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Biodiversity Plays Key Role in Disease Prevention

biodiversity_plays_key_role_in_disease_prevention_picThe health of an environment plays a big role in mitigating the spread of some of the world's most dangerous diseases, cites a new paper published in the journal PLOS Biology. And the research brings new information to the discussion about whether or not controversial medicines and vaccines are the best avenue for defense against the spread of these diseases

A recent NPR story (written by Eliza Barclay), says the researchers found that the health of the local ecology plays a big role in whether or not pathogens will thrive and threaten human lives with diseases, including dengue fever, West Nile encephalitis, and malaria.

The paper used a statistical model that was able to predict what would happen to those countries that lose the most biodiversity. And it showed that they would also have higher risks for the spread of deadly vector-borne and parasitic diseases as their natural biodiversity declined.

Matthew Bonds, a researcher at Harvard Medical School and the lead author of the paper, was quoted by NPR: "The general logic is that the more organisms you have out there, the more things there are that can interrupt the life cycle of disease, and the less concentration you'll have of any vector."

The loss of biodiversity may even be the cause for the spike in cases of Lyme disease throughout the Northeast U.S., writes Barclay, "A 2002 paper in the Proceedings of the National Academy of Sciences found that if you have a rich community of tick hosts, like squirrels, mice and other small mammals, the disease is diluted among them. But if the habitat is degraded, and ticks carrying Lyme have only white-footed mice as hosts, the disease risk to humans can rise dramatically."

The planet is already losing a number of its species—as many as 200 per day. According to the United Nations, one-third of the planet's existing species are facing extinction situations. Best efforts to reduce the numbers of species lost takes considerable efforts, some of which can be too little too late. With greenhouse gases and global warming causing major damage to air and water quality along with the sprawl of cities and industry, some species have no chance of bouncing back and thriving.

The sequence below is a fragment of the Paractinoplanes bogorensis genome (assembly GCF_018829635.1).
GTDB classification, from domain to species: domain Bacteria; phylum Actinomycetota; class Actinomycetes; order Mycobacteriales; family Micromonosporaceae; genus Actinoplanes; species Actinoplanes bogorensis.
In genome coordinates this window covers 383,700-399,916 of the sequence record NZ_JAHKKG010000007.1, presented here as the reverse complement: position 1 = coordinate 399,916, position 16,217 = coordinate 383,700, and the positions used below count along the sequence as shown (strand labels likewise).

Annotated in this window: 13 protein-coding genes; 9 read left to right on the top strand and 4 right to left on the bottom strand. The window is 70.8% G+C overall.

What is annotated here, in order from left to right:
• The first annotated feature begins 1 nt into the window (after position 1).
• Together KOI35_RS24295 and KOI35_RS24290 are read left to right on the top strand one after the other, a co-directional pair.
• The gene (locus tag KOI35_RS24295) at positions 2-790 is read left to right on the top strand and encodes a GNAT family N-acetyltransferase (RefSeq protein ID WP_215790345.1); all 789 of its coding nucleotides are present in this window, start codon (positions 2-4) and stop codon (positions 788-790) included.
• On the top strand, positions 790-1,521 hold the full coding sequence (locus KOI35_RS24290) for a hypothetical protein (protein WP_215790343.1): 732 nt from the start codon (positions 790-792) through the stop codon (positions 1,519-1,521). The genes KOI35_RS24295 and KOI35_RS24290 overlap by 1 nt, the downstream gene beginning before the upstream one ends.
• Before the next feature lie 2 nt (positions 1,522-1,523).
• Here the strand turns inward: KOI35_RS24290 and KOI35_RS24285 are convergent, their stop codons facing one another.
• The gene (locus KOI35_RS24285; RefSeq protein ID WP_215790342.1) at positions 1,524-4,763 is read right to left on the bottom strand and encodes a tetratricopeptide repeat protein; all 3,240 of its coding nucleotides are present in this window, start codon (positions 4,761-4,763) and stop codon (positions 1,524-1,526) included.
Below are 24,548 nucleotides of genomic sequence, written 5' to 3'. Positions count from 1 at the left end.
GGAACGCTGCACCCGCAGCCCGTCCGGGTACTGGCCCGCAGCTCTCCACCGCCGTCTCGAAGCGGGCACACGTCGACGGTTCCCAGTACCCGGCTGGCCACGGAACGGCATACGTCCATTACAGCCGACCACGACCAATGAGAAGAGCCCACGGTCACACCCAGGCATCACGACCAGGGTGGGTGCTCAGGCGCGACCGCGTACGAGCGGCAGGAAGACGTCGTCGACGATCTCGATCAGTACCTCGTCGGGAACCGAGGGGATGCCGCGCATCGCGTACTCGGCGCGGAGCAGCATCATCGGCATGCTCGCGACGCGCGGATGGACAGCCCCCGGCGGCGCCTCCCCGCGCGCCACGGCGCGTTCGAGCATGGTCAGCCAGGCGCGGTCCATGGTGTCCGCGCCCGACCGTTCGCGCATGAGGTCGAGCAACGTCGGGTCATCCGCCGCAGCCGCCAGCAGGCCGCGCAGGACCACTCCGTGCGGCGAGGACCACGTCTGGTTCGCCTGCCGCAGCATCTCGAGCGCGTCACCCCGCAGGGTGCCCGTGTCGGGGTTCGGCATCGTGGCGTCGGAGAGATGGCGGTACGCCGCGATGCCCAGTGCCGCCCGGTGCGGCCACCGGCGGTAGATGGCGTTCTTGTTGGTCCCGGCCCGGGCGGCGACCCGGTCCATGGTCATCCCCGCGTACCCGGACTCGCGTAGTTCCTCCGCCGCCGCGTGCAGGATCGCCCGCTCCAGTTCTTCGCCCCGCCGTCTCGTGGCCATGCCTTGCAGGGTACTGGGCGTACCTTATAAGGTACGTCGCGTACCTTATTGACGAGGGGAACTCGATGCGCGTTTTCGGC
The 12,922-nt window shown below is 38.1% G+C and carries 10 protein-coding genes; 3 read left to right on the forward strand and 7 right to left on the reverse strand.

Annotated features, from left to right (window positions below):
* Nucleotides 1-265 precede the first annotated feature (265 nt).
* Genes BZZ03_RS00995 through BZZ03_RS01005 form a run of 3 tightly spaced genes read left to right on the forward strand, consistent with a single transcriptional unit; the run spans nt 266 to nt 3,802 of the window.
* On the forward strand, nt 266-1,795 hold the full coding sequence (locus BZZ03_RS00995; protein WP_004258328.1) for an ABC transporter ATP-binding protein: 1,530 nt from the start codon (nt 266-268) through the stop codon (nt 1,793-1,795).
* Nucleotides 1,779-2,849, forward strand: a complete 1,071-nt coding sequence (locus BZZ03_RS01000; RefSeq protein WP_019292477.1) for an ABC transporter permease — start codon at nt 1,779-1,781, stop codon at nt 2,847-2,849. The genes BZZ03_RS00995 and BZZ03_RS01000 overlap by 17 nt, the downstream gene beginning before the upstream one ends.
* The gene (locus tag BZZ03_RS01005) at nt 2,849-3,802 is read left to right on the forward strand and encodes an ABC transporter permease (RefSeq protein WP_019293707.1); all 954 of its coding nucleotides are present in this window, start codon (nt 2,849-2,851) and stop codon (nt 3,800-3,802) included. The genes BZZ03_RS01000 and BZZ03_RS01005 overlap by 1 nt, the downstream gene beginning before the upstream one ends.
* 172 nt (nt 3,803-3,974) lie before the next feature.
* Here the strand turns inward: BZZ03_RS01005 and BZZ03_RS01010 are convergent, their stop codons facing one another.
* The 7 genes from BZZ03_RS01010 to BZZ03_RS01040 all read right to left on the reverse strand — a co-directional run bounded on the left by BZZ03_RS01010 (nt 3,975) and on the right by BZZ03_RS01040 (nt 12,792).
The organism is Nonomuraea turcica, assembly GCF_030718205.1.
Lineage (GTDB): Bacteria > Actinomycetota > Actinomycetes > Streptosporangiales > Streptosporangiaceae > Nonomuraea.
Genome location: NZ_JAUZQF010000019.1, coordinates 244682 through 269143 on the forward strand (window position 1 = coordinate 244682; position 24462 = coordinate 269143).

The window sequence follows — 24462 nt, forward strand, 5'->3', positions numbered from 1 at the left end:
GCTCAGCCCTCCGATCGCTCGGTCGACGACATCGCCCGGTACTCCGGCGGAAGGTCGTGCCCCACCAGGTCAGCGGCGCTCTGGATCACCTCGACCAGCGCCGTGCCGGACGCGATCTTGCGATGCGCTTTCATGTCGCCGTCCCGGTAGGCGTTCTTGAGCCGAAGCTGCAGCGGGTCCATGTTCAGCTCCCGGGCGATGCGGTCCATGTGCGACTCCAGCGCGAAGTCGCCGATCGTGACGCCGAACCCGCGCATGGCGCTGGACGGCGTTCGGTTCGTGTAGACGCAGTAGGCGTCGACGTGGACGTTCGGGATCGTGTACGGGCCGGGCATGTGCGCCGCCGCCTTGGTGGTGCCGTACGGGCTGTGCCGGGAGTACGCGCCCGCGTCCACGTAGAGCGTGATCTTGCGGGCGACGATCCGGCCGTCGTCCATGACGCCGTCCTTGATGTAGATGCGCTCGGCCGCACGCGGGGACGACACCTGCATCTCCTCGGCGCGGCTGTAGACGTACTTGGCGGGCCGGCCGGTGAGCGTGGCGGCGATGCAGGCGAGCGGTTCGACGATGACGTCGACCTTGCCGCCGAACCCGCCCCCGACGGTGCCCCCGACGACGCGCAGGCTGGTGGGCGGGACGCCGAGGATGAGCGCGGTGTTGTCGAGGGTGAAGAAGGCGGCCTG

Bonds looked at the causal relationship between biodiversity and 12 common diseases and found that if countries with high levels of biodiversity (think Brazil's Amazon) were to lose 15 percent of their species, the potential burden for disease could increase by as much as 30 percent. "I think what this shows is that the burden of disease is really important, and it's not just driven by health care," he says. "These diseases spend so much of their life-cycles outside of humans, so they're part of the physical environment."

genetically_modified_mesquitos_imagePutting an emphasis on salvaging ecosystems could be a healthy alternative to drug therapies. With many of these diseases prevalent in the developing world, there's often a lack of understanding about drugs used to treat and prevent some of the illnesses.

Genetically modified mosquitoes developed by the British biotech firm, Oxitec have also created controversy. They've been released in the Cayman Islands, Brazil, and in Malaysia to combat dengue fever, but environmentalists have huge concerns over the risks to other species.

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